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The Map That Changed the World

     by Winchester, Simon

The Map That Changed the World

Plot/Summary:
In The Map That Changed the World, Simon Winchester offers a biography of William Smith and the story of Smith's pioneering work in the field of geology. Smith, fascinated by fossils as a boy, noticed as a young man the layers of rock in outcroppings in the English countryside. These layers, he found, seemed always to be in the same order and this knowledge helped him locate coal for wealthy landowners. In the coal mines he visited, he carefully observed the layers of rock as he went down, adding to his knowledge of the strata. His involvement with canal building gave him even more opportunities to study layers of rock and the fossils in them. He was the first to use fossils as a marker to help identify a particular rock layer. After more than fifteen years of fieldwork, he completed his beautiful map of the rock strata of England, Wales and part of Scotland. Smith's map changed the scientific understanding of the age of the earth, proving it to be much older than anyone had previously supposed. Smith produced 400 copies of the map, each six by nine feet and colored by hand, in hopes of selling them. However, plagiarism of his work and imprisonment for debt were two of the difficulties he faced before finally getting recognition for his discoveries.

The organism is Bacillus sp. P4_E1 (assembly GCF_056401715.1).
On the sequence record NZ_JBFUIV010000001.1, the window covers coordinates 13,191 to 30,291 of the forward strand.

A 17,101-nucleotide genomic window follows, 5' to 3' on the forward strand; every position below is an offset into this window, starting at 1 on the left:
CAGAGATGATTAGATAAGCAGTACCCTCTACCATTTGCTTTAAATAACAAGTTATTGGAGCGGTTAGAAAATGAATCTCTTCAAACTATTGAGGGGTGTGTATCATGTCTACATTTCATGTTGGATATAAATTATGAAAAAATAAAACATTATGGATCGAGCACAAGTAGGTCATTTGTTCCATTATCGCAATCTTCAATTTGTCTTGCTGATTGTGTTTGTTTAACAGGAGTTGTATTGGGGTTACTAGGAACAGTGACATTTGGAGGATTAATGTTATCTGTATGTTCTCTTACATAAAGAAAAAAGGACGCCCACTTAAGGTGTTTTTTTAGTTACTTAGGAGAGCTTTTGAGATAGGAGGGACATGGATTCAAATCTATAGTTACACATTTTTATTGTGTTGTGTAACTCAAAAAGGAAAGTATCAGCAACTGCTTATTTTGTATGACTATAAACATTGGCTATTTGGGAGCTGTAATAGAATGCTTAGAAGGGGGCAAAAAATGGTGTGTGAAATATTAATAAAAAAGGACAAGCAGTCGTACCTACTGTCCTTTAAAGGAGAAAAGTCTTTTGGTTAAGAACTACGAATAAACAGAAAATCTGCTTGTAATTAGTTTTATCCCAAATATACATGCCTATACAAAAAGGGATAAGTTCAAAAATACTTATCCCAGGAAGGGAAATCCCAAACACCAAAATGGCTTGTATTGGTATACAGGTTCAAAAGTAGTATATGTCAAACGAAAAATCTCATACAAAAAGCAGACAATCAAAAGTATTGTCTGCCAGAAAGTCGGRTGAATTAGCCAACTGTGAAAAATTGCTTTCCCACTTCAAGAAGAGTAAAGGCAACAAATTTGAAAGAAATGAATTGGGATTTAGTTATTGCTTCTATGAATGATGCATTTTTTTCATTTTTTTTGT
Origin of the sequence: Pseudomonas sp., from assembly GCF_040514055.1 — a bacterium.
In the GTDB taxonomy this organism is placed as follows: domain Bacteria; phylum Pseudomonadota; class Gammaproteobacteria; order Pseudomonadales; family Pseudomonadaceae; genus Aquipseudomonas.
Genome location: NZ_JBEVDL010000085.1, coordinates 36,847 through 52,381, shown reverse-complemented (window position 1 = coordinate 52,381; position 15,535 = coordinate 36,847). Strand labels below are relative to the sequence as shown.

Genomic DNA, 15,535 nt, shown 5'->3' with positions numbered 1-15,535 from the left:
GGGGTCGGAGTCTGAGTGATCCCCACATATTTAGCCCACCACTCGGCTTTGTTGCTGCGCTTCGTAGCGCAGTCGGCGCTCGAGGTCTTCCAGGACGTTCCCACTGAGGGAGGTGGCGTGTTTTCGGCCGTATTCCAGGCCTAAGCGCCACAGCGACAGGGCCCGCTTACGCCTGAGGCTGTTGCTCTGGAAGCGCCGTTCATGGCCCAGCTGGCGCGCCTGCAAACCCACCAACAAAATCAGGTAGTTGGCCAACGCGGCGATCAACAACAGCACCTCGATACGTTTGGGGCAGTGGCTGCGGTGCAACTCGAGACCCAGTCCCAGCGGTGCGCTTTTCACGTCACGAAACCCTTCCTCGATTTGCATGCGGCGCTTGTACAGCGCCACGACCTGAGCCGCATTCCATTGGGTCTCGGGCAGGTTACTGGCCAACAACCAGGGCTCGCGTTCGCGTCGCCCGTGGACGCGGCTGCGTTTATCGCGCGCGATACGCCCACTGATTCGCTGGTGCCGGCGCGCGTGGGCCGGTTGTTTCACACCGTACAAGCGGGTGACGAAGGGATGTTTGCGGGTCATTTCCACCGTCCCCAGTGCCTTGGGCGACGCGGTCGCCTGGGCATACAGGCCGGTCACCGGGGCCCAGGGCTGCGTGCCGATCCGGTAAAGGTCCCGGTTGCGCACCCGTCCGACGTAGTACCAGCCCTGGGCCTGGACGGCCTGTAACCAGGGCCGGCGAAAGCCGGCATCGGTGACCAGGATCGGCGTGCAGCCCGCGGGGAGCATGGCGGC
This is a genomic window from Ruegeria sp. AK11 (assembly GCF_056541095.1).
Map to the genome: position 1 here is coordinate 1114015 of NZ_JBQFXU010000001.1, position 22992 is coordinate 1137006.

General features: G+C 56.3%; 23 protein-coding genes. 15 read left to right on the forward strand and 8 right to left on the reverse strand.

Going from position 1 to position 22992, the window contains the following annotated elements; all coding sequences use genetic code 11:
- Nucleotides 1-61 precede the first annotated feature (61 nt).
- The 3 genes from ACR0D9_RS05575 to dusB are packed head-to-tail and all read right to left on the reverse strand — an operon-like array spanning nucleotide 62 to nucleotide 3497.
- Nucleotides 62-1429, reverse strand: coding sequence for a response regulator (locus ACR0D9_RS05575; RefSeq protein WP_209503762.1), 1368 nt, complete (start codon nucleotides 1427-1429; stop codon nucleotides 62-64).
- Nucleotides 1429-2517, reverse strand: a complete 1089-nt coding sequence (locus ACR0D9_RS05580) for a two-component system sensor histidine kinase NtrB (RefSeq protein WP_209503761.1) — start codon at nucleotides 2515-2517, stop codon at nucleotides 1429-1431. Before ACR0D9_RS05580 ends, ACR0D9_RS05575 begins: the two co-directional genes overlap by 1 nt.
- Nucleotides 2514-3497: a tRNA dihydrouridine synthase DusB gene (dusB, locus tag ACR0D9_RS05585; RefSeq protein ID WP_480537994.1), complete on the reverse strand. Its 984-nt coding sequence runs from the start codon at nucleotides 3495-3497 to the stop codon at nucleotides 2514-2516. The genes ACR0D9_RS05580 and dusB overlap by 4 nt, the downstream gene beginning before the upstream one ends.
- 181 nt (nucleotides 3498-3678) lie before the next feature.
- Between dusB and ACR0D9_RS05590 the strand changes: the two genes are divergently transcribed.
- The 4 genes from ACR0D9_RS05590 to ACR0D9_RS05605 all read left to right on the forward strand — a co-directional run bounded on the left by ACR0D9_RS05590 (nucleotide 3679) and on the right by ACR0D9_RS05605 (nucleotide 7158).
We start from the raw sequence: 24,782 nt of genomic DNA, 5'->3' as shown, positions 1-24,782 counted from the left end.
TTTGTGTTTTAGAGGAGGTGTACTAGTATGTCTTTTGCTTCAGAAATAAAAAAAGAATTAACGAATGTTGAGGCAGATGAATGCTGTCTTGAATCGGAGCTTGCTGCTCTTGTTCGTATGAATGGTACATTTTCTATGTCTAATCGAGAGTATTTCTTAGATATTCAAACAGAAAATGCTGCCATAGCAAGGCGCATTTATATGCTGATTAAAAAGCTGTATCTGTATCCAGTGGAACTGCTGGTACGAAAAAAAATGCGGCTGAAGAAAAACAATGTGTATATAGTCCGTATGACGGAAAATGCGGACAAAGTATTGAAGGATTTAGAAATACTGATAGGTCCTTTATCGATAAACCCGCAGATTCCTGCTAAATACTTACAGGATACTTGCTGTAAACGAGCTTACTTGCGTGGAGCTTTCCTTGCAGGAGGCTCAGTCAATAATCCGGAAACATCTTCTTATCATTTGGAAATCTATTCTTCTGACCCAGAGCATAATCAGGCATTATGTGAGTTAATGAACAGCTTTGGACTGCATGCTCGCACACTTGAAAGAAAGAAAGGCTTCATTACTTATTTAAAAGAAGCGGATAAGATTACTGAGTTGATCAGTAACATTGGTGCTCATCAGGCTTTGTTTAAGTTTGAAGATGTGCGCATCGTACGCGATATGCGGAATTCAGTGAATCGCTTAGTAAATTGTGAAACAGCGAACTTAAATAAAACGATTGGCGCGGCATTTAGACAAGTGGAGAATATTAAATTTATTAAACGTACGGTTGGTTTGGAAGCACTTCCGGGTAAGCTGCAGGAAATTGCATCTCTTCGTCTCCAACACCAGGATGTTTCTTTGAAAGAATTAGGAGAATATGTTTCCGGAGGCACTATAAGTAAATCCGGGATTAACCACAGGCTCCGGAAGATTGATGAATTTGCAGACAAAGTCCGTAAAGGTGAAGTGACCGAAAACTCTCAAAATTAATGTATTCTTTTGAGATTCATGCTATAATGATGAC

Comments:
Simon Winchester is the best-selling author of The Professor and the Madman. He has also published articles in Conde Nast Traveler, Smithsonian, and National Geographic. He studied geology at Oxford, which explains his obvious love for the subject matter of this book.


Reviewed by mc, 10/01. Other reviews by mc.